nep-ecm New Economics Papers
on Econometrics
Issue of 2010‒11‒06
nineteen papers chosen by
Sune Karlsson
Orebro University

  1. Moment Restriction-based Econometric Methods: An Overview By Naoto Kunitomo; Michael McAleer; Yoshihiko Nishiyama
  2. One-Step Robust Estimation of Fixed-Effects Panel Data Models By Aquaro, M.; Cizek, P.
  3. Semiparametric Estimation in Simultaneous Equations of Time Series Models By Jiti Gao; Peter C. B. Phillips
  4. Simultaneous Testing of Mean and Variance Structures in Nonlinear Time Series Models By Song Xi Chen; Jiti Gao
  5. IV Estimation of Panels with Factor Residuals By Robertson, Donald; Sarafidis, Vasilis; Symons, James
  6. Inference on Time-Invariant Variables using Panel Data: A Pre-Test Estimator with an Application to the Returns to Schooling By Jean-Bernard Chatelain; Kirsten Ralf
  7. Anova-type consistent estimators of variance components in unbalanced multi-way error components models By Giovanni S. F. Bruno
  8. Robust Estimation and Forecasting of the Capital Asset Pricing Model By Guorui Bian; Michael McAleer; Wing-Keung Wong
  9. DSGE model restrictions for structural VAR identification By Liu, Philip; Theodoridis, Konstantinos
  10. Nonlinear Cointegration, Misspecification and Bimodality By MArcelo Cunha Medeiros; Eduardo Mendes; Les Oxley
  11. Negative variance estimates in panel data models By Giorgio Calzolari; Laura Magazzini
  12. Estimation in Semiparametric Time Series Regression By Jia Chen; Jiti Gao; Degui Li
  13. Growth Rate Estimation in the presence of Unit Roots By Monojit Chatterji; Homagni Choudhury
  14. Do price and volatility jump together? By Jean Jacod; Viktor Todorov
  15. Jump-Diffusion Calibration using Differential Evolution By Ardia, David; Ospina, Juan; Giraldo, Giraldo
  16. The Impact of Protest Responses in Choice Experiments By Melina Barrio; Maria Loureiro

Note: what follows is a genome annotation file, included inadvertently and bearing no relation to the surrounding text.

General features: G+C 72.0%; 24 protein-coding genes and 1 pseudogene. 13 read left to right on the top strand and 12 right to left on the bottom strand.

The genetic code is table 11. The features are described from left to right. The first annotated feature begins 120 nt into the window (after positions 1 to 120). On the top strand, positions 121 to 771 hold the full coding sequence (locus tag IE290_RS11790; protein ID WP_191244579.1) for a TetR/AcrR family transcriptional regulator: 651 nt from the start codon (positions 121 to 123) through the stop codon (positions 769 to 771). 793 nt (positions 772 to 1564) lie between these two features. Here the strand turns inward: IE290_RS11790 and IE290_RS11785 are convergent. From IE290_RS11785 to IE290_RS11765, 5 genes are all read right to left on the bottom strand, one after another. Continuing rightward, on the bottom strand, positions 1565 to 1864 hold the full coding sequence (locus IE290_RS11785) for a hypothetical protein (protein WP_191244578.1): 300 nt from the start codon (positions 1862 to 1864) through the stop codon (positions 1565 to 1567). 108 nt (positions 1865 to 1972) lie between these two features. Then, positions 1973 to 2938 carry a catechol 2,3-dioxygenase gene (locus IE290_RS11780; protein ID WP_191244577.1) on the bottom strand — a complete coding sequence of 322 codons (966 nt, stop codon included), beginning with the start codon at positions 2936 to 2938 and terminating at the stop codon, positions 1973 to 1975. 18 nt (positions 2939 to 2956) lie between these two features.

17. Aggregation versus Heterogeneity in Cross-Country Growth Empirics. By Markus Eberhardt; Francis Teal
  18. Sensitivity and robustness in MDS configurations for mixed-type data: a study of the economic crisis impact on socially vulnerable Spanish people By Aurea Grané; Rosario Romera
  19. Estimating Marginal Returns to Education By Carneiro, Pedro; Heckman, James J.; Vytlacil, Edward

  1. By: Naoto Kunitomo (Faculty of Economics, University of Tokyo); Michael McAleer (Erasmus University Rotterdam, Tinbergen Institute, The Netherlands, and Institute of Economic Research, Kyoto University); Yoshihiko Nishiyama (Institute of Economic Research, Kyoto University)
    Abstract: Moment restriction-based econometric modelling is a broad class which includes the parametric, semiparametric and nonparametric approaches. Moments and conditional moments themselves are nonparametric quantities. If a model is specified in part up to some finite dimensional parameters, this will provide semiparametric estimates or tests. If we use the score to construct moment restrictions to estimate finite dimensional parameters, this yields maximum likelihood (ML) estimates. Semiparametric or nonparametric settings based on moment restrictions have been the main concern in the literature, and comprise the most important and interesting topics. The purpose of this special issue on “Moment Restriction-based Econometric Methods” is to highlight some areas in which novel econometric methods have contributed significantly to the analysis of moment restrictions, specifically asymptotic theory for nonparametric regression with spatial data, a control variate method for stationary processes, method of moments estimation and identifiability of semiparametric nonlinear errors-in-variables models, properties of the CUE estimator and a modification with moments, finite sample properties of alternative estimators of coefficients in a structural equation with many instruments, instrumental variable estimation in the presence of many moment conditions, estimation of conditional moment restrictions without assuming parameter identifiability in the implied unconditional moments, moment-based estimation of smooth transition regression models with endogenous variables, a consistent nonparametric test for nonlinear causality, and linear programming-based estimators in simple linear regression.
    Keywords: Moment restrictions, Parametric, semiparametric and nonparametric methods; Estimation; Testing; Robustness; Model misspecification.
    Date: 2010–10
  2. By: Aquaro, M.; Cizek, P. (Tilburg University, Center for Economic Research)